The Korea Times
February 5, 2010
Lee Bul Pioneers Korean Contemporary Art
By Cathy Rose A. Garcia
World-renowned artist Lee Bul, whose cyborg sculptures and decomposing fish installations made her a name to be reckoned with on the international art scene, offers an interesting piece of advice to aspiring artists: "Don't 'try' to be an artist."
"Becoming an artist is not possible from trying. If somebody tries 'not' to be an artist, the person will have a greater possibility of becoming an artist," the 46-year-old Lee told The Korea Times, in an interview at the Bartleby Bickle & Meursault office, downtown Seoul, Friday.
Based on her own experience, Lee certainly did not "try" instead simply "is" an artist.
In her two decade-long career, she has been celebrated in Korea and around the world for her innovative, intellectual oeuvre that includes female cyborgs, mythical monsters, karaoke pods and gleaming imaginary landscapes. It's no wonder Lee is often described as the "leading Korean artist of her generation."
She was born in 1964 in a secluded Korean village where her dissident parents were hiding from the government. Growing up during the turbulent '70s and '80s, Lee majored in sculpture and graduated from Hongik University in 1987.
"I don't remember 'beginning' as an artist. It's too far back for me to remember. Sometimes I think about what an artist is. I have a childhood memory that I wanted to be an artist, but every artist is probably the same. Maybe I was an artist when I was born," she said.
Early on, her public performance art in Seoul's streets attracted controversy, but Lee found herself in the international spotlight when she presented "Majestic Splendor" at New York's Museum of Modern Art in 1997. The installation, which featured rotting fish adorned with sequins, had to close ahead of schedule because of the awful smell it caused.
The following year, Lee became a finalist for the prestigious Hugo Boss prize at the Guggenheim Museum, and in 1999 she received an honorable mention at the 48th Venice Biennale.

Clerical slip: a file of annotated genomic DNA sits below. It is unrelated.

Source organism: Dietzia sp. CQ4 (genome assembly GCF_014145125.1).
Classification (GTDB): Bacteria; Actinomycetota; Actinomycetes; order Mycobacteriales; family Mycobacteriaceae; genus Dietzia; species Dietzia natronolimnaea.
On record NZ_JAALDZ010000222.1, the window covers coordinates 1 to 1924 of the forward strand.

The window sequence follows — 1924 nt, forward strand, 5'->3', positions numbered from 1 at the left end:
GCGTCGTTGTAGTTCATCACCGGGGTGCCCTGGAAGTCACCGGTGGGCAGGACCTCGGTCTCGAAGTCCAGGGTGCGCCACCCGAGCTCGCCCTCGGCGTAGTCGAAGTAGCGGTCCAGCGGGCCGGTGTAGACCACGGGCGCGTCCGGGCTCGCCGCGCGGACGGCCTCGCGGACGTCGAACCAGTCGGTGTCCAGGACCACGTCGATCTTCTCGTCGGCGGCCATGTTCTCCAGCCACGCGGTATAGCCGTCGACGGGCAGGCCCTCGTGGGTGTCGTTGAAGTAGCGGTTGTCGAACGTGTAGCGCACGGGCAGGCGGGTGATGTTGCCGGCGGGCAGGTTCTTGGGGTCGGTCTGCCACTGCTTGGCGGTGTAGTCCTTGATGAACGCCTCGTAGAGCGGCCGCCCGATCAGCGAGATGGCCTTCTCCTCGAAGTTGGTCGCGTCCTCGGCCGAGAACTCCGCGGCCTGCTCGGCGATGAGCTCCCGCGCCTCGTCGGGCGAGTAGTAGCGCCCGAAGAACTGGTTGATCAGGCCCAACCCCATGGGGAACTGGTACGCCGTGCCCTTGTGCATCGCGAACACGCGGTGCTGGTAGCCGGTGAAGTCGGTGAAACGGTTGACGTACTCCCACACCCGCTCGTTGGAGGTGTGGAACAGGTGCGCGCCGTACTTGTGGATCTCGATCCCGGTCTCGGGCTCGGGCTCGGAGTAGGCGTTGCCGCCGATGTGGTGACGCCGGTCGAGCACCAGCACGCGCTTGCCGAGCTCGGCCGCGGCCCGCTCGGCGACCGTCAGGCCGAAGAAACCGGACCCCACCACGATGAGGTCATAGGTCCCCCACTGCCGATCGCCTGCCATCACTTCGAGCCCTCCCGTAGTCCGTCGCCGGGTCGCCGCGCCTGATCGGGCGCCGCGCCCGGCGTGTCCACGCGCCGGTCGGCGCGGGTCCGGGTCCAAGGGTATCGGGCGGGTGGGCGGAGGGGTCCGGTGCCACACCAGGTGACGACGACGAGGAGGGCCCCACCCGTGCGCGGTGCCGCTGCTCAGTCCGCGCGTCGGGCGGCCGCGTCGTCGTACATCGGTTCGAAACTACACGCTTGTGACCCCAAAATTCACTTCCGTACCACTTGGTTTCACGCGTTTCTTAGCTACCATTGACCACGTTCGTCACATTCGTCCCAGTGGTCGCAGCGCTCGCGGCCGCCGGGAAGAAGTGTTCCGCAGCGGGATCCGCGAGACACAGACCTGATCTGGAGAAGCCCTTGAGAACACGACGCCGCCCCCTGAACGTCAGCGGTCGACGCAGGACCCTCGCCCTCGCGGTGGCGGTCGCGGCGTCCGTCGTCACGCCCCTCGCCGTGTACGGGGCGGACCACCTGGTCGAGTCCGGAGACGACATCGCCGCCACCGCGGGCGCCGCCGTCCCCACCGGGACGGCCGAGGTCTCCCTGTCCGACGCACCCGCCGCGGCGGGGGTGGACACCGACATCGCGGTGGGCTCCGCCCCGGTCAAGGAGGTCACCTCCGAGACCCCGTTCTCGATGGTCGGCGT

Her drawings, paintings, sculptures and installations, which explore the body, beauty, feminism, nature and technology, have been featured in numerous museums including the Fondation Cartier pour l'Art Contemporain in Paris, Domus Artium in Salamanca, The Museum of Contemporary Art, Sydney and The New Museum of Contemporary Art, New York.
Futuristic as her works may be, Lee constantly finds ideas from "everywhere and from life, not just mine." The process of creating her art is simple: she gets an idea, writes it down, puts it on a wall and lets it stay there until one day she feels like expounding on it.
"Almost every day, I take notes and drawings of my ideas, even small ideas because sometimes I forget them. I put these pieces of paper on the wall. Every day, I pass these drawings. Some days, I suddenly want to develop an idea. After that I draw and make notes again. This is the usual process. I am not focused on one piece from start to finish because I have too many things ongoing," she said.
Currently working on new pieces, Lee is busy preparing for up-coming exhibitions, such as a solo show at Lehman Maupin in New York City (April 8-June 19), and various group shows in Minneapolis, Brussels, London, Rotterdam and Ottawa. In 2011, a retrospective of her works will be held at the Mori Art Museum in Tokyo, before traveling around the world.
Despite her success and fame, Lee remains unaffected by it all. "I feel pressure, but the pressure is not about fame. (Whether I'm) famous or not, that's not important to me anymore. But I do have pressure about my work, especially when I feel my work is not so good and I want to develop it more. It's hard and difficult," she said.
While the pressure can be overwhelming, and even affects her health, Lee knows it is impossible to avoid. "Pressure is a part of my life. It's killing my body, I'm getting sick. But it's not possible to erase the pressure," she said.
With cropped, silvery hair and piercing eyes, Lee may appear serious and intimidating at first, but always has a laugh to spare. After posing for The Korea Times photographer, she jokingly complained that she always seems to look angry in photographs. "I don't know why I look angry, but I'm not," Lee said, with a smile that was nowhere to be seen in front of the camera.
Lee often gets invitations to give lectures to art students in universities. "When they invite me to symposiums or class, they ask me to give my energy to the students. But I'm older than them!" she chuckled. "They have more energy than me. Why should I give my energy to them? They should give me their energy."
Asked about what is the biggest accomplishment so far in her 20 year career, Lee shakes her head: "I don't know. I never compare my works. But probably right now... that I'm still alive."